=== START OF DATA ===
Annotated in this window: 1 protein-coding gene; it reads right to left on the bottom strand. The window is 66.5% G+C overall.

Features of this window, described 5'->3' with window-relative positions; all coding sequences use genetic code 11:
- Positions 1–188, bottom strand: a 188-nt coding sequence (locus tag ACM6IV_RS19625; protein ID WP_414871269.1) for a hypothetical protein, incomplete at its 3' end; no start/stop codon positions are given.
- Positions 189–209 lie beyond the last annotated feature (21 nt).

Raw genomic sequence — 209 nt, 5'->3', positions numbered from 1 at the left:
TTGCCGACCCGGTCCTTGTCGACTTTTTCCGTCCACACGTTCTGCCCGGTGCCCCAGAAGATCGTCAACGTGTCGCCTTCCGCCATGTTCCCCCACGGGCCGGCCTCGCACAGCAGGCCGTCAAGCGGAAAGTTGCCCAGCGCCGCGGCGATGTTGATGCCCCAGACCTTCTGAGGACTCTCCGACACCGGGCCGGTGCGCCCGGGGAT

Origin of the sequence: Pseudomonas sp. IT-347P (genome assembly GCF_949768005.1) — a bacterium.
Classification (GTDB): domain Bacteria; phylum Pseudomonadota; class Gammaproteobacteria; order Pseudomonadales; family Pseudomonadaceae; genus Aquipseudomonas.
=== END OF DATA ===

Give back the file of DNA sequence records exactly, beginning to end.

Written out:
Annotated in this window: 1 protein-coding gene; it reads right to left on the bottom strand. The window is 66.5% G+C overall.

Features of this window, described 5'->3' with window-relative positions; all coding sequences use genetic code 11:
- Positions 1–188, bottom strand: a 188-nt coding sequence (locus tag ACM6IV_RS19625; protein ID WP_414871269.1) for a hypothetical protein, incomplete at its 3' end; no start/stop codon positions are given.
- Positions 189–209 lie beyond the last annotated feature (21 nt).

Raw genomic sequence — 209 nt, 5'->3', positions numbered from 1 at the left:
TTGCCGACCCGGTCCTTGTCGACTTTTTCCGTCCACACGTTCTGCCCGGTGCCCCAGAAGATCGTCAACGTGTCGCCTTCCGCCATGTTCCCCCACGGGCCGGCCTCGCACAGCAGGCCGTCAAGCGGAAAGTTGCCCAGCGCCGCGGCGATGTTGATGCCCCAGACCTTCTGAGGACTCTCCGACACCGGGCCGGTGCGCCCGGGGAT

Origin of the sequence: Pseudomonas sp. IT-347P (genome assembly GCF_949768005.1) — a bacterium.
Classification (GTDB): domain Bacteria; phylum Pseudomonadota; class Gammaproteobacteria; order Pseudomonadales; family Pseudomonadaceae; genus Aquipseudomonas.